Ideas from books, articles & podcasts.
Whenever you're asked what your workplace strengths are, you’ll want to be able to identify them.
There are four primary workplace strengths. These are the essential strengths to getting work done in today’s knowledge age, where work is interdependent, somewhat invisible, and ever-changing.
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Some people have an “envision strength."
These folks are visionaries who get energy and solve problems by asking and answering the question, ‘where do we intend to go and why?’ It is common to find these strengths with strategists, marketers, and CEOs.
Where the ‘design’ strength is more focused on facts and figures, the ‘build’ strength is more process-oriented – energized by how to best get jobs done.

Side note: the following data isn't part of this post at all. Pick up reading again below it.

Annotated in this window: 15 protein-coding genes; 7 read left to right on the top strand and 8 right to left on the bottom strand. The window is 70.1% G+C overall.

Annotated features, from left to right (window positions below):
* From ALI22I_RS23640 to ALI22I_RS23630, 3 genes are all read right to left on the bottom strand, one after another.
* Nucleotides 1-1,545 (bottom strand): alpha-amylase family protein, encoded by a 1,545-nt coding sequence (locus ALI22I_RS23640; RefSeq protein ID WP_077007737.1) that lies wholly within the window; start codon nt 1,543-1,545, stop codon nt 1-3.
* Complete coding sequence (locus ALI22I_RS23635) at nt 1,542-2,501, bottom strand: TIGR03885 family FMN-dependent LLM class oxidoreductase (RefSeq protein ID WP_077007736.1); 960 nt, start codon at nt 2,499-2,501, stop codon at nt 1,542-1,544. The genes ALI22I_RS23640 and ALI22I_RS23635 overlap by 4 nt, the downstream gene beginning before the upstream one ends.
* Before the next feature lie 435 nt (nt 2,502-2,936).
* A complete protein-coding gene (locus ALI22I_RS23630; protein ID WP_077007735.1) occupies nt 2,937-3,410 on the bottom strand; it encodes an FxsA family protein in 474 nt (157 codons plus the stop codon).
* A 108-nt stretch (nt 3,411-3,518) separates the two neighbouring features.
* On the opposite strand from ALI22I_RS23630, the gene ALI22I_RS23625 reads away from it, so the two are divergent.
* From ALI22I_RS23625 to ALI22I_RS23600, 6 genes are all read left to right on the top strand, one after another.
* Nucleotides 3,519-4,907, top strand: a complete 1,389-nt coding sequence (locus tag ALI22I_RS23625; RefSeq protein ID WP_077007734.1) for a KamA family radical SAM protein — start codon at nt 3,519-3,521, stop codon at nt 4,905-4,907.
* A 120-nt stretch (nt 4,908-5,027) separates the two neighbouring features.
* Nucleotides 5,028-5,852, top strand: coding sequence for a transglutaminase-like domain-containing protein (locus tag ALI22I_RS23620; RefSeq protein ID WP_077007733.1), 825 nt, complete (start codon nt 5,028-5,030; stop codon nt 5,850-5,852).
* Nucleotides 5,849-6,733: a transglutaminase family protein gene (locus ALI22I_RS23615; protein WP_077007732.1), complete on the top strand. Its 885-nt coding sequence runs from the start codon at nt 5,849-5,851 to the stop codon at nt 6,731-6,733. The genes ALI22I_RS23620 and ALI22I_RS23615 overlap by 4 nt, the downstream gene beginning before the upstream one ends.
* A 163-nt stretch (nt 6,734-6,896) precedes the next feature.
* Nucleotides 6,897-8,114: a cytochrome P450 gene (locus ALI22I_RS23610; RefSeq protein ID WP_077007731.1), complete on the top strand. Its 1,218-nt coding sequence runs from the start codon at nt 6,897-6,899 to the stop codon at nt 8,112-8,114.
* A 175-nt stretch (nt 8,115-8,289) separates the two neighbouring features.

These individuals are energized by systematizing and systematized work. Where the ‘envision’ person typically hates repetitiv...
With knowledge work, this term has a slightly different connotation than it did in the industrial age.
With knowledge work, operators make things happen with and through other people and get a lot of energy from human interaction. They focus on the who. Sales people and g...
Where the ‘envision strength’ is more subjective, the ‘design strength’ is more objective.
These folks like to get to the facts, and are well-suited as planners and very good at answering the question, ‘what do we need to do when?’ We often find these strengths in newly minte...
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Focusing on problem-solving implies that a candidate possesses secondary skills including critical thinking, strategic thinking, and leadership.
Demonstrate your problem-solving abilities by sharing the results of the problems you solved.
published 5 ideas
Although we usually see our weaknesses as more changeable than our strengths, research shows that we should not focus on improving our weak parts, but to develop our strengths.
published 4 ideas
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